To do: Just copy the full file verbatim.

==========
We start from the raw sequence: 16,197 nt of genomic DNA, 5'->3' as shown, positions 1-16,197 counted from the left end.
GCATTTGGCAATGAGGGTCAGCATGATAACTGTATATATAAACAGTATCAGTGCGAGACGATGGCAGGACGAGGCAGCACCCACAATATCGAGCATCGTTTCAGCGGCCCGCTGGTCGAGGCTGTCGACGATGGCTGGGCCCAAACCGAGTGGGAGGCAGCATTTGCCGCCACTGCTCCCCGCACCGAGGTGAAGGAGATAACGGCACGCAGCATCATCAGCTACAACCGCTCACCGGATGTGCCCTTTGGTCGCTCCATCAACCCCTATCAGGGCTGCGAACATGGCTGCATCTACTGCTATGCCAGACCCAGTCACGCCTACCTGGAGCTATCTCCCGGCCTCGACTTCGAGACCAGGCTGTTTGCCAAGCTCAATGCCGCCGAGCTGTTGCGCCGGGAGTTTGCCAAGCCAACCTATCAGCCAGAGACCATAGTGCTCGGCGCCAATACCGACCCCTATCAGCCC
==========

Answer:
We start from the raw sequence: 16,197 nt of genomic DNA, 5'->3' as shown, positions 1-16,197 counted from the left end.
GCATTTGGCAATGAGGGTCAGCATGATAACTGTATATATAAACAGTATCAGTGCGAGACGATGGCAGGACGAGGCAGCACCCACAATATCGAGCATCGTTTCAGCGGCCCGCTGGTCGAGGCTGTCGACGATGGCTGGGCCCAAACCGAGTGGGAGGCAGCATTTGCCGCCACTGCTCCCCGCACCGAGGTGAAGGAGATAACGGCACGCAGCATCATCAGCTACAACCGCTCACCGGATGTGCCCTTTGGTCGCTCCATCAACCCCTATCAGGGCTGCGAACATGGCTGCATCTACTGCTATGCCAGACCCAGTCACGCCTACCTGGAGCTATCTCCCGGCCTCGACTTCGAGACCAGGCTGTTTGCCAAGCTCAATGCCGCCGAGCTGTTGCGCCGGGAGTTTGCCAAGCCAACCTATCAGCCAGAGACCATAGTGCTCGGCGCCAATACCGACCCCTATCAGCCC